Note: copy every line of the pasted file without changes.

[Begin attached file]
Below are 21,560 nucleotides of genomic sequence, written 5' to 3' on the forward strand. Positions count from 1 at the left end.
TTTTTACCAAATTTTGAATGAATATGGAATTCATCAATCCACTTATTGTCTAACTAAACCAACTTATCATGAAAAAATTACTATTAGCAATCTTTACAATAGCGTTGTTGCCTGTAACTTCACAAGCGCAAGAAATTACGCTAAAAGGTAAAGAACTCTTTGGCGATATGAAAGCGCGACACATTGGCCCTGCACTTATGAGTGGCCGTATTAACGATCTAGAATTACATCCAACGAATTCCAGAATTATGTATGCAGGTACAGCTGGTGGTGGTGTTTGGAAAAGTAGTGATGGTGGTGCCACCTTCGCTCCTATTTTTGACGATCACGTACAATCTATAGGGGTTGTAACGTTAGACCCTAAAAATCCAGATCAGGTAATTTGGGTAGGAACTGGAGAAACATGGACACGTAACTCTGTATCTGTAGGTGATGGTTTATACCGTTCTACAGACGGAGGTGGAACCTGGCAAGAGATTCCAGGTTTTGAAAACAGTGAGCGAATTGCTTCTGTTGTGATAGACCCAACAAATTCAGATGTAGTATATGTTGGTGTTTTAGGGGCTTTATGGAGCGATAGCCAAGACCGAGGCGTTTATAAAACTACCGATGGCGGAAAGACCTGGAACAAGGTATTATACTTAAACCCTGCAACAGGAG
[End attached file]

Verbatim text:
Below are 21,560 nucleotides of genomic sequence, written 5' to 3' on the forward strand. Positions count from 1 at the left end.
TTTTTACCAAATTTTGAATGAATATGGAATTCATCAATCCACTTATTGTCTAACTAAACCAACTTATCATGAAAAAATTACTATTAGCAATCTTTACAATAGCGTTGTTGCCTGTAACTTCACAAGCGCAAGAAATTACGCTAAAAGGTAAAGAACTCTTTGGCGATATGAAAGCGCGACACATTGGCCCTGCACTTATGAGTGGCCGTATTAACGATCTAGAATTACATCCAACGAATTCCAGAATTATGTATGCAGGTACAGCTGGTGGTGGTGTTTGGAAAAGTAGTGATGGTGGTGCCACCTTCGCTCCTATTTTTGACGATCACGTACAATCTATAGGGGTTGTAACGTTAGACCCTAAAAATCCAGATCAGGTAATTTGGGTAGGAACTGGAGAAACATGGACACGTAACTCTGTATCTGTAGGTGATGGTTTATACCGTTCTACAGACGGAGGTGGAACCTGGCAAGAGATTCCAGGTTTTGAAAACAGTGAGCGAATTGCTTCTGTTGTGATAGACCCAACAAATTCAGATGTAGTATATGTTGGTGTTTTAGGGGCTTTATGGAGCGATAGCCAAGACCGAGGCGTTTATAAAACTACCGATGGCGGAAAGACCTGGAACAAGGTATTATACTTAAACCCTGCAACAGGAG